KUALA LUMPUR, April 3 — It’s Easter weekend. The time of year I often think of my Italian friends for some reason. I think about tiramisù, suffused with sweet Marsala.

Perhaps it’s the trips to Milan when university students were on their break so it was quieter (though by Italian measure, that’s hardly solitude). No fashionistas — it wasn’t Fashion Week — and this was long ago that there were fewer busloads of tourists, though these days those feel almost like a memory now.

(Many things are just memories now.)

Perhaps it’s staying at my friend Manuel’s family home in Trento where his family, the Mazzas, welcomed me like one of them. The astonishment when his brother-in-law gave me a peck on my cheek, then repeated it thrice, alternating between left and right.

Manuel told me later wryly later that two pecks is compulsory, three pecks for friends, four pecks for family. You could have warned me, I told him. His retort: Ah, but then I wouldn’t get to see that look on your face.

(Many things are just memories now, but they are fine, fine ones.)

Ladyfingers are a type of dry, sweet Boudoir Biscuits.
Ladyfingers are a type of dry, sweet Boudoir Biscuits.

Perhaps I think about Italy whenever Easter comes around because I remember their sombre and beautiful Mass at church on Sundays. It doesn’t matter if it’s an architectural wonder that receives swarms of photo-taking visitors on weekdays or a humble village church where everyone knows everyone else.

Manuel must have brought me by his town’s church the first time I visited; we probably didn’t go in and headed to the supermarket to buy supplies – pasta (rows of iconic blue boxes with hundreds of different shapes, more than ought to be possible), fresh mozzarella, canned tomatoes (but only the good stuff) — before heading back to cook dinner.

The Mazzas relished cooking and good food, and the men fared as well as the women. This is a nation of #Foodies before that was even an Insta-friendly hashtag.

It was probably a year later when I returned to Trento and this time I did go to church. It was a special Mass for the Mazzas as Manuel’s father had just passed away the month before. Sudden, sad, shocking.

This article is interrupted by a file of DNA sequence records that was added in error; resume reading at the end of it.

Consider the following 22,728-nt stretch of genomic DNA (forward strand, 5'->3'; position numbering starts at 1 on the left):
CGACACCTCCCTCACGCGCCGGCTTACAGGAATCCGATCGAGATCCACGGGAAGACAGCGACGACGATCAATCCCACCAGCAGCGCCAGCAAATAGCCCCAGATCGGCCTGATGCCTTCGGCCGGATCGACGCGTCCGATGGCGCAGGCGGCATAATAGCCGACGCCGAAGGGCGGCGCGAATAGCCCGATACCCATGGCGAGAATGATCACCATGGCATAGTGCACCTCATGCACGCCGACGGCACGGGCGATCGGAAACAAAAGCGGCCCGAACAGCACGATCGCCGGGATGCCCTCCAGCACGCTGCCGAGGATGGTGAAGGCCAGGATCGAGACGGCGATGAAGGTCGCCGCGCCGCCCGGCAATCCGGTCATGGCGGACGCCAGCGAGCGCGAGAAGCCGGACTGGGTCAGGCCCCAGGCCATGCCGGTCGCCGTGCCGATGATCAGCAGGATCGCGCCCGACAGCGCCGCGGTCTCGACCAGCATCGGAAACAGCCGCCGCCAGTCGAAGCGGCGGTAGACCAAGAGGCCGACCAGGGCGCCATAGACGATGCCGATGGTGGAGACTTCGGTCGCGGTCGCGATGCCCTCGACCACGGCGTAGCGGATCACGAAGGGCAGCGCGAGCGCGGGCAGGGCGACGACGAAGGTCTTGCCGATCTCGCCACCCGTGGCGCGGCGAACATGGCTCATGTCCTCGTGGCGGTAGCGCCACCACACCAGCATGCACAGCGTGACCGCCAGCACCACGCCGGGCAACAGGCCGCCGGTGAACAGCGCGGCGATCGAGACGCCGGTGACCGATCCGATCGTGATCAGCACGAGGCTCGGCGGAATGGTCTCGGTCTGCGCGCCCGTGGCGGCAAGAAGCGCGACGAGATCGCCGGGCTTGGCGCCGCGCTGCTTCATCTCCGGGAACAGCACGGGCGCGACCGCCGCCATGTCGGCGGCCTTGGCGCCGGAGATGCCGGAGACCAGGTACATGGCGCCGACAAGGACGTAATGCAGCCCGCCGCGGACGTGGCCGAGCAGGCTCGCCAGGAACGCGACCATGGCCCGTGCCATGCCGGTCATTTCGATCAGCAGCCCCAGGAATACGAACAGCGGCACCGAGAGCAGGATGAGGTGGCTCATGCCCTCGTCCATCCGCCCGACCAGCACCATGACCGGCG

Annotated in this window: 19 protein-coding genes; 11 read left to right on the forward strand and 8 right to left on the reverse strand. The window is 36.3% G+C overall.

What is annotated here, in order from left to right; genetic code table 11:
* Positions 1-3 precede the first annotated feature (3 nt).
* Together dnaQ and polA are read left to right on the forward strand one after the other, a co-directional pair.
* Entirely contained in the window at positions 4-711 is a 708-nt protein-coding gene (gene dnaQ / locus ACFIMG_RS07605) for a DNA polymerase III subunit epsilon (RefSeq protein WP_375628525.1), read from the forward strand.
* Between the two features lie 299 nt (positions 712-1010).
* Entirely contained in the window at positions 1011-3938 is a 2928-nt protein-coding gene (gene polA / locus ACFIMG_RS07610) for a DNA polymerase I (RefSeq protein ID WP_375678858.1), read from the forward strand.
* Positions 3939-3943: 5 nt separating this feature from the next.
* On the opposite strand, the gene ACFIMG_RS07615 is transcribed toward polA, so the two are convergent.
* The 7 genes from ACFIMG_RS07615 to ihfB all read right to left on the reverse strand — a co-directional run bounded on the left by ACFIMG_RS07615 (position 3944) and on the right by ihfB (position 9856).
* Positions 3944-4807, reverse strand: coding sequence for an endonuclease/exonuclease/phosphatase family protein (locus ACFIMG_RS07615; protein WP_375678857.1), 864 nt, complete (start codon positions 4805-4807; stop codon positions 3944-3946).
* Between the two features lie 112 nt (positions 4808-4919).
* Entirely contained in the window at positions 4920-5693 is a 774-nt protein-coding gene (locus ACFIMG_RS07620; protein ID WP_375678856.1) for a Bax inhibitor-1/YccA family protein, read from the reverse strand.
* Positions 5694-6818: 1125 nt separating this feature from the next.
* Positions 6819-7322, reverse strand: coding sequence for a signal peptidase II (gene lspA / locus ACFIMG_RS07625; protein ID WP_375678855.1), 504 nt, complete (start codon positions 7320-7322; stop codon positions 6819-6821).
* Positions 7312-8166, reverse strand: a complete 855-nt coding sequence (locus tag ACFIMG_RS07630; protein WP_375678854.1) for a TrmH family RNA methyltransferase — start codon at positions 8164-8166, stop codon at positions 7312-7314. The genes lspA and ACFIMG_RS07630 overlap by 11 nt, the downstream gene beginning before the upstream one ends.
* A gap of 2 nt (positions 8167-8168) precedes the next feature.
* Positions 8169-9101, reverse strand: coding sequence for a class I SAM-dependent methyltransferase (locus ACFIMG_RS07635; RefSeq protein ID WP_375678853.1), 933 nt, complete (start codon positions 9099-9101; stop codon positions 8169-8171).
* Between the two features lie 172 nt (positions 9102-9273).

Yet life goes on. (Life did go on, though we never imagine it when stuck by tragedy and engulfed in grief.)

I heard plenty of “Ti amo” that weekend. I love you. And variations on “Ci manchi.” We miss you.

Whip the ingredients until the mixture forms stiff peaks.
Whip the ingredients until the mixture forms stiff peaks.

I remember gathering in the square outside the church afterwards while we waited for the entire family to assemble. One of the village children came over, a small boy, maybe seven or eight, recognising Manuel. He had never seen a non-Italian before, much less an Asian, and asked Manuel innocently if I was Italian, if I was one of them.

Manuel heroically replied in Italian (he translated for me afterwards): Of course he’s one of us.

It’s Easter weekend. The past weeks have seen my Asian American friends receiving some bitter consolation that anti-Asian sentiment in the country they call home is finally getting called out. Like a bully in the school yard finally confronted.

I cannot imagine, I cannot fathom, growing up in a place where you are told and shown every day that: Of course you’re NOT one of us.

It’s not fair to compare, you say; things are different now. But memories aren’t fair; they just are.

And as the French say, Plus ça change, plus c'est la même chose. The more things change, the more they stay the same.

Separate the egg yolks from the whites.
Separate the egg yolks from the whites.

It’s Easter weekend. This time of year I think of my Italian friends, of Manuel and his lovely family. I think about the homemade tiramisù his mother made the day before and that we had for dessert after Mass, suffused with sweet Marsala and full of love and acceptance.

We remembered Manuel’s late father and they shared rousing tales of the Italian patriarch's younger days, coming to the North from the South, encountering bigotry and overcoming it his way. The taste of tiramisù will always be “We miss you.”